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Civil Engineering Professor's Pavement Study Fueled by NSF CAREER Award

June 30, 2009

rafiIt’s the complexity of asphalt pavement that fascinates Rafiqul Tarefder, assistant professor of Civil Engineering. It is the variations in load as the flow of traffic cycles from bicycles to cars to pickups to heavy tractor trailers, and the physical changes as the pavement heats, cools, oxidizes, ages and cracks. His interest in pavement is now paying off with a National Science Foundation CAREER grant.

Over the next three years Tarefder will examine the effects of moisture-induced damage in asphalt pavement. The funding that comes with the award will allow him to hire graduate students to help delve into the problems of asphalt damage at the molecular level.

Tarefder says the damage and cracks caused by moisture in damp pavement have concerned engineers for more than 70 years, but most models that predict pavement problems don’t consider the chemistry involved in damage and cracking. His research will explore the ways moisture interacts with the aggregate and asphalt binders and he hopes it will lead to the eventual creation of asphalt that is more resistant to moisture and more long lived.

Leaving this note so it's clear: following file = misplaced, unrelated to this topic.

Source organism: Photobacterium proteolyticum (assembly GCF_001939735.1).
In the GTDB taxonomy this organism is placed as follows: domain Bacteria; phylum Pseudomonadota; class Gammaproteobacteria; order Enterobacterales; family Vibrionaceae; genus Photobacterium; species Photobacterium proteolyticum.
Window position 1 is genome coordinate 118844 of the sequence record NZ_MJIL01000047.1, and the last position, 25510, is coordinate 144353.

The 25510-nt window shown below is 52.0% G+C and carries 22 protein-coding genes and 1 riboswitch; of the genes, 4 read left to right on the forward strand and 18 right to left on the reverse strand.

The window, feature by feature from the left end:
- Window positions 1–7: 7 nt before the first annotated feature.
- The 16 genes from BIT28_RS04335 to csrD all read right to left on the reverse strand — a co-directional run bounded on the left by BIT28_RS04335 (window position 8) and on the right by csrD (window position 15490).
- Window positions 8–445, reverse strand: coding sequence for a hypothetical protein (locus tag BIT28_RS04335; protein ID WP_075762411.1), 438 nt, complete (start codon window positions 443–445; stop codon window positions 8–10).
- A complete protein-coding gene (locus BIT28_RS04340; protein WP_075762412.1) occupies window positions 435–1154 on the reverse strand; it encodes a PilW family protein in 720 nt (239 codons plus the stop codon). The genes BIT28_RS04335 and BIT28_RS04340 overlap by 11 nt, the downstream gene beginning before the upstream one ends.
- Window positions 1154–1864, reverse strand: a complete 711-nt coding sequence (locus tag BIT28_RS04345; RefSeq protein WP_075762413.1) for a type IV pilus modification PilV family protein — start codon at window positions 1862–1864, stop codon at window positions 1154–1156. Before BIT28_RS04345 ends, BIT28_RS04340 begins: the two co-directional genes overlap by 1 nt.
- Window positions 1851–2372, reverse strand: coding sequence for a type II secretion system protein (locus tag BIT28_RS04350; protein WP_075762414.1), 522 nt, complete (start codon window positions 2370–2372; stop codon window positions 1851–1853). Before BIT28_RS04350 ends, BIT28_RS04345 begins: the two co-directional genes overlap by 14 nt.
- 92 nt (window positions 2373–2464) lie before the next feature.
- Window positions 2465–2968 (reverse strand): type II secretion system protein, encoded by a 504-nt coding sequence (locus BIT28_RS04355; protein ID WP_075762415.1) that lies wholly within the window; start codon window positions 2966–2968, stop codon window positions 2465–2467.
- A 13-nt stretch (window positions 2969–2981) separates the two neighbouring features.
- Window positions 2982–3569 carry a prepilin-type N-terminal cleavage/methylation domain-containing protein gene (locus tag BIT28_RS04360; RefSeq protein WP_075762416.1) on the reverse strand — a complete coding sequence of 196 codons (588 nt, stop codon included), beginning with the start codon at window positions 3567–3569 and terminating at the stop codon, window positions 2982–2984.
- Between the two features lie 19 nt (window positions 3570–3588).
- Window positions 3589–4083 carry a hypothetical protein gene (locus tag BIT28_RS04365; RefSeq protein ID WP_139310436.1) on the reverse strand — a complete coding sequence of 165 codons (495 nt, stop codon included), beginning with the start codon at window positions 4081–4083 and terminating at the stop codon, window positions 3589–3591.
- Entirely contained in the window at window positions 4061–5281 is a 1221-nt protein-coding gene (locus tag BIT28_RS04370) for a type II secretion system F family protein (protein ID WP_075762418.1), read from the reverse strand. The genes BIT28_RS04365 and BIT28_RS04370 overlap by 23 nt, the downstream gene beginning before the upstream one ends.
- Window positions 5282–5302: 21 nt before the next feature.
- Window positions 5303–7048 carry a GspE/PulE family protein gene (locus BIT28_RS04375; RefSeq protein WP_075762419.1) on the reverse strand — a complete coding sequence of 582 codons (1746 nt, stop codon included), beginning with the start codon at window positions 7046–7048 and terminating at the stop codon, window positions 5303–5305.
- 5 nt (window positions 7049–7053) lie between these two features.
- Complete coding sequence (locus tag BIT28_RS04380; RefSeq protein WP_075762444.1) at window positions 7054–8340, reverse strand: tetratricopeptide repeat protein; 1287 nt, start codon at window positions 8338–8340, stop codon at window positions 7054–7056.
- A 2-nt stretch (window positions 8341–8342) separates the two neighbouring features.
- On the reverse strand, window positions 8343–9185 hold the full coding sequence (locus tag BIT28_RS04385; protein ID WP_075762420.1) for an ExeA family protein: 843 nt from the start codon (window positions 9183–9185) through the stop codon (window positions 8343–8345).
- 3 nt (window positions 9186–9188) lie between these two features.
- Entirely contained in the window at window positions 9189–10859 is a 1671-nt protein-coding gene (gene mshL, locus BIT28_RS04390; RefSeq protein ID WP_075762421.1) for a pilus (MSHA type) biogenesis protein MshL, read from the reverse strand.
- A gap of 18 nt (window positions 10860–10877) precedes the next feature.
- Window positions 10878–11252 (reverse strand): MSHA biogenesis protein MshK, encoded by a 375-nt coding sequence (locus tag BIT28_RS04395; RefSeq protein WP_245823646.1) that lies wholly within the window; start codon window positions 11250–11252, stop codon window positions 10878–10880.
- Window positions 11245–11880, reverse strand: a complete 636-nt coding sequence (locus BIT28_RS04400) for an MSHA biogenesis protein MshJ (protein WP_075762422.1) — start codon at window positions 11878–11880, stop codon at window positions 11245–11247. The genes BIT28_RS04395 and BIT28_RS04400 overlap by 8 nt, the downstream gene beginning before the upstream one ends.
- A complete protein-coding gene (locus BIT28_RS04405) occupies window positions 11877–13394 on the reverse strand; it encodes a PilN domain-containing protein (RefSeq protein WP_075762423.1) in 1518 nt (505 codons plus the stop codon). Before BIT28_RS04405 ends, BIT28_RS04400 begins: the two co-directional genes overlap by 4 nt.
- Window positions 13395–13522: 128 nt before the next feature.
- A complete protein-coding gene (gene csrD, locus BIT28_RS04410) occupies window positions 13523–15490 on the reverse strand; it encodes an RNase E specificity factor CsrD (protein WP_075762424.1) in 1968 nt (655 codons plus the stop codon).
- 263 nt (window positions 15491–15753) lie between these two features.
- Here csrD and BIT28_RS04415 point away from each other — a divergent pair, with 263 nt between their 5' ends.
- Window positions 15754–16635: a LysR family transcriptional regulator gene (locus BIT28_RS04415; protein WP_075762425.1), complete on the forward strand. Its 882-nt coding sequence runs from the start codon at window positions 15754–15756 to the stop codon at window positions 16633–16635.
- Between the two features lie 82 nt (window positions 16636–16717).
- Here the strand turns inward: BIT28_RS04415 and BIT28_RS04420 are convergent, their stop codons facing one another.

“We are going to find out what kind of chemical changes take place, and under what kind of load these cracks show up,” he says.

Tarefder has received another NSF grant in which he plans to look at how asphalt ages and to use molecular dynamics simulation to study how molecules change under pressure and temperature. He and his graduate students will be looking at how carbon and hydrogen molecules are oxidized and how this makes asphalt stiff and vulnerable to cracking.